I was around 13 years old when on a cold February night, my friends and I brought a film on rent from a video store. The film was — The Evil Dead, supernatural horror flick of 1981. The store manager had convinced us that it was the scariest film ever made. I don’t know about my friends but I had a prior experience of watching horror films. We were all excited by the thought of watching it together.
In the 1990s, if you wanted to watch a movie at home, VHS tapes and video cassette players were the only options available. So, five of us, all between 11–13 years old, gathered at my house, wrapped ourselves in comforters and switched on the movie. It was alright in the beginning when five college boys and girls take shelter in an abandoned mountain cabin surrounded by woods. Everything seemed fine till night when one of them discovers an old thick book filled with hieroglyphics and strange drawings in the cabin’s junk. Along with it, there is a message tape-recorded by an archaeologist. In his statement, professor describes the contents of the occult book and warns that playing the incantations can bring the demon to life.
It was a signal, and I remember that we paused the film here for a while so that if someone wanted to attend nature’s call, he could. We anticipated something terrible was going to happen soon. In a few minutes, we played the film again. Tense, and with widely opened eyes, following the music track and slow-moving shots, none of us was in the mood to blink our eyes.
Until then, I had a notion that horror films were here to frighten us and to evoke our disgust, but I wasn’t certain why. My prior short-lived experience of a bland horror film ended abruptly because it did not have the expected level of horror. Perhaps this was due to the open and unconcealed plot of the film. It led to ruining all the anticipatory fun I was waiting for.
Come again to the story of The Evil Dead. The professor explained that if a demon comes to life and takes possession of someone, it can only be killed by dismembering of that person’s body. Dismissive of the professor’s warnings, those boys played those incantations. Ritual chants traumatised one girl, who was then possessed by the evil spirit. Spirits transformed the girl into a murderous hag. As the curious boys and girls encountered the demon in the hut, I felt my blood pressure increasing. Not only me, all my friends were feeling uneasy because of eeriness. The horror was charted out carefully, and everything was in that direction only. Though we were scared to shit, but it was also a pleasure watching it with fear.
The film was successful in creating an alternative reality, and we were submerged into that. I remember when the demon unleashed upon those youths in the movie, our heartbeats increased. All our teenage minds were trying to contemplate what would happen next. Now the real horror takes place with the killings. One of the girls dies in the demon attack. Friends bury her in the woods instead of chopping up the corpse as per the instructions of the professor. It proves to be a big mistake. Now the film takes the viewer to the point of no return. The bloody and unexpected twists and turns keep the viewer’s attention in control.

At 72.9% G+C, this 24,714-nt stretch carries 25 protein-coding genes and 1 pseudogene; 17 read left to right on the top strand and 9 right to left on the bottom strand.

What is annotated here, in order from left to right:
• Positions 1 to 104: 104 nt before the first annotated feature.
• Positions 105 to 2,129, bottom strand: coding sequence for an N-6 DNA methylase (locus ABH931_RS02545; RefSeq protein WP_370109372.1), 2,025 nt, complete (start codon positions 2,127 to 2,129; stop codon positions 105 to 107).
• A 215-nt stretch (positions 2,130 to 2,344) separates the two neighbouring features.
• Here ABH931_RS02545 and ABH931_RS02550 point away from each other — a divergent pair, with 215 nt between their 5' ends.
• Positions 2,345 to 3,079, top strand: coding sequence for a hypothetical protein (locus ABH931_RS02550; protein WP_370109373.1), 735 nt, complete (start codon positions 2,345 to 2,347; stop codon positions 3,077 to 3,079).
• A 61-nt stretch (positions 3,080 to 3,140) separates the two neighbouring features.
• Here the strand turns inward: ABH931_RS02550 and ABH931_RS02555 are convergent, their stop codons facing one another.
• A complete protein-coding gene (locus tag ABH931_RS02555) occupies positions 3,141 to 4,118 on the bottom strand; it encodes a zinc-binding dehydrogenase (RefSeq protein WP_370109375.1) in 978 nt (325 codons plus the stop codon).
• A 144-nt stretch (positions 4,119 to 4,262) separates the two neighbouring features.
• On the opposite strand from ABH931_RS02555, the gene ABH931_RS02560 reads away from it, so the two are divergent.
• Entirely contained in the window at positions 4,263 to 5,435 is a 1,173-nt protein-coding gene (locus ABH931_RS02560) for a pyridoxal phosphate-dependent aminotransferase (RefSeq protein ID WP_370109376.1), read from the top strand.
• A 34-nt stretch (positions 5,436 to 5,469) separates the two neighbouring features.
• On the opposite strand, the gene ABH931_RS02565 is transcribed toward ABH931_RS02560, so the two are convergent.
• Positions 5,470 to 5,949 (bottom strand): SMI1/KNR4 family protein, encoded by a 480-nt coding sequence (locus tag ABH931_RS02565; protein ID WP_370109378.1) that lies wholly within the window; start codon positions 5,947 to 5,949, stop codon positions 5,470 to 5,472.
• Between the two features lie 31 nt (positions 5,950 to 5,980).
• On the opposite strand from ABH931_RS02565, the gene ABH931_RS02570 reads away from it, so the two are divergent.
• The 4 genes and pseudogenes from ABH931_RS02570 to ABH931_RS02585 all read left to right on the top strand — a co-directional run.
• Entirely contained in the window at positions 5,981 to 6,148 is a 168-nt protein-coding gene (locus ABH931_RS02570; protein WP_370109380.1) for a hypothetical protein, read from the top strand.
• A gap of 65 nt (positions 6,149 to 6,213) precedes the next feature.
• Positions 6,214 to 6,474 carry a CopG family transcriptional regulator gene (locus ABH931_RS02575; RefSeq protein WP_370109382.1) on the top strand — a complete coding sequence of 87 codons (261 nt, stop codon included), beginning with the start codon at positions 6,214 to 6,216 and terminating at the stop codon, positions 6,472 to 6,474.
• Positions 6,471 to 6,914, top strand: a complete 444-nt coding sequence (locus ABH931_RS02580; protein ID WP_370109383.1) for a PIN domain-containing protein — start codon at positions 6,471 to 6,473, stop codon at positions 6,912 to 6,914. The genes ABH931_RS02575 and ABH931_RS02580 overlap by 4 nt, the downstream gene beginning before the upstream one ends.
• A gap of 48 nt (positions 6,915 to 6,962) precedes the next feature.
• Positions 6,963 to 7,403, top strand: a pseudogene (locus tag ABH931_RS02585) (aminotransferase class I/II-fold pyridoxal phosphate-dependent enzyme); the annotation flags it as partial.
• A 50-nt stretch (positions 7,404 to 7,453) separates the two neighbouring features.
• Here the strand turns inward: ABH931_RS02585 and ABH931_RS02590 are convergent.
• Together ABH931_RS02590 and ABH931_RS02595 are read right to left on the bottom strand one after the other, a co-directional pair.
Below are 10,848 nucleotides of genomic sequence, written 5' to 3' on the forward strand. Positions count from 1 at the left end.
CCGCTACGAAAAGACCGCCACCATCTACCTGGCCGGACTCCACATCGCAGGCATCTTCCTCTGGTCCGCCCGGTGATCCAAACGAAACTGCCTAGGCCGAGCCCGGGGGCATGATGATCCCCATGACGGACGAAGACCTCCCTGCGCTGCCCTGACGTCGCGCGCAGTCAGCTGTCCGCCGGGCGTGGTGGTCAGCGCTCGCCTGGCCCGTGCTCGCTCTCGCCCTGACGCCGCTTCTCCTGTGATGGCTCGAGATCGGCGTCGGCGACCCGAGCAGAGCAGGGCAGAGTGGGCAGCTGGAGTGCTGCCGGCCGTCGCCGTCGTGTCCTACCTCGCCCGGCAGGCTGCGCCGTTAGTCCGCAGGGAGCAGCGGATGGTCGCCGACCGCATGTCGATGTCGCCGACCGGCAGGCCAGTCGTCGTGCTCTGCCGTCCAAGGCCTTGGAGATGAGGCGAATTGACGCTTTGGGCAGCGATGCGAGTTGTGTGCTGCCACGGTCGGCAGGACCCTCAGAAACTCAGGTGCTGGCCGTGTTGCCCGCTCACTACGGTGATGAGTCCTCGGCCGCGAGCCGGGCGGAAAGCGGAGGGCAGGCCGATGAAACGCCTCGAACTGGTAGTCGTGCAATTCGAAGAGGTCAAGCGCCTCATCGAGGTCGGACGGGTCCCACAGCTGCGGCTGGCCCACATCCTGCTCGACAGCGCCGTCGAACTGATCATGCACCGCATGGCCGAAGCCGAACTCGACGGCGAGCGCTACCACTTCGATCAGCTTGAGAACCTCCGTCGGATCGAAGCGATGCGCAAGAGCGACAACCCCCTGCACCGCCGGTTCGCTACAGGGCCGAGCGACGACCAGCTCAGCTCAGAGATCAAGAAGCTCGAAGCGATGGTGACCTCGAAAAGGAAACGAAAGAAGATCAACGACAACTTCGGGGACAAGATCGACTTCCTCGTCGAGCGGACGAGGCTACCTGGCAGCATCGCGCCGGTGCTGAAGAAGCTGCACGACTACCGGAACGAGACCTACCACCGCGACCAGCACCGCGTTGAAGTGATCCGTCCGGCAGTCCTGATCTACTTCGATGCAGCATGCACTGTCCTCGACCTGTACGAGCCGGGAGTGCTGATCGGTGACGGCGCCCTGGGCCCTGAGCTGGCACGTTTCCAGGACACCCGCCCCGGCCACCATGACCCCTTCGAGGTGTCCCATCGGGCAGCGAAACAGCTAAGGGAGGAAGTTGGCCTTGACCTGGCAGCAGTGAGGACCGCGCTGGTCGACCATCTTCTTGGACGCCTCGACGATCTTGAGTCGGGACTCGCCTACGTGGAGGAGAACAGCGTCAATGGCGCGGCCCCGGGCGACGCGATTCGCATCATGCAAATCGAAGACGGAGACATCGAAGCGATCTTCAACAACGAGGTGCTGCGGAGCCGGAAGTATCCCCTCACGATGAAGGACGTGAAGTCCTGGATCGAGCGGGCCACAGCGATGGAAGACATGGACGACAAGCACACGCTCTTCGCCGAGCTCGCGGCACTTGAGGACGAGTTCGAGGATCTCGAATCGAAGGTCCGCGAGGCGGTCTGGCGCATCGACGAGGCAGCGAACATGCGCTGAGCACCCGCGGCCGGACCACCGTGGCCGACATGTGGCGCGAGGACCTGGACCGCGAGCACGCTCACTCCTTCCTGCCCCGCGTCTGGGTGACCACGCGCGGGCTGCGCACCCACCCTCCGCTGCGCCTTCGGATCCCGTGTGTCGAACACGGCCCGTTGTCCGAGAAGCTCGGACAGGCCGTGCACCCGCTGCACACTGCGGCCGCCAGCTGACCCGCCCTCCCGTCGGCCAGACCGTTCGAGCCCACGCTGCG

I remember, after The Evil Dead experience, I started looking for more horror movies. Not just the films, but television shows dealing with paranormal and suspense thrillers became my favourite. When I entered adolescence, I tried to find out why was I so interested in this genre. Did supernatural based stories make me cope with reality, or was it a sheer pleasure? What I was searching for in the horror. But I think it was not horror for the sake of horror.
Perhaps, these films internalised a cathartic process in my mind. Or maybe these films provided a survival toolkit that I was looking for.
All of my companions on the journey of watching this genre were not equally reacting in the same way or liking that as I was. Most of them removed the genre later from their favorite watch list. A source of pleasure and anxiety in the teenage days had not become alluring now. It had now shifted to the fear of evil persons instead of the concrete objects. Because of continuously watching the haunting stories, nightmares became a routine. Still, I had not developed a distaste for the genre of horror. My mind was seeking out more enjoyment out of these films. I knew that thrill took center stage and curiosity in the other worlds became a reason that I could immerse myself for.
Psychologists believe that horror movie viewers who enjoy may not wish to escape it. On the contrary, they deliberately and proactively approach and seek it. Those who don’t enjoy, show withdrawal behavior such as shutting the eyes or holding on to a person. Still they don’t leave the film.
As I grew up, my interests were diversified. A subgenre of horror films — slasher films- became my favourite. One of the famous horror in that genre was Friday the 13th. Indeed, this film was based on people’ superstitions and fears around the number 13. I came to know that people consider this number unlucky and there is a name for the phobia. I tried to memorize the name of the phobia, Triskaidekaphobia (fear of number 13).
Also we have paraskevidekatriaphobia (fear of Friday the 13th). I enjoyed Friday the 13th. Once a successful film franchise of its time, it created an immortal and zombie looking character Jason, who becomes the serial killer in the sequels of the movie. Strangely, I had lost faith in God since my 20s but believed in the wrath of the devil. Jason became part of urban legends later, and it further exploited the emotions of the people who believe in dangerous mythical characters like a werewolf.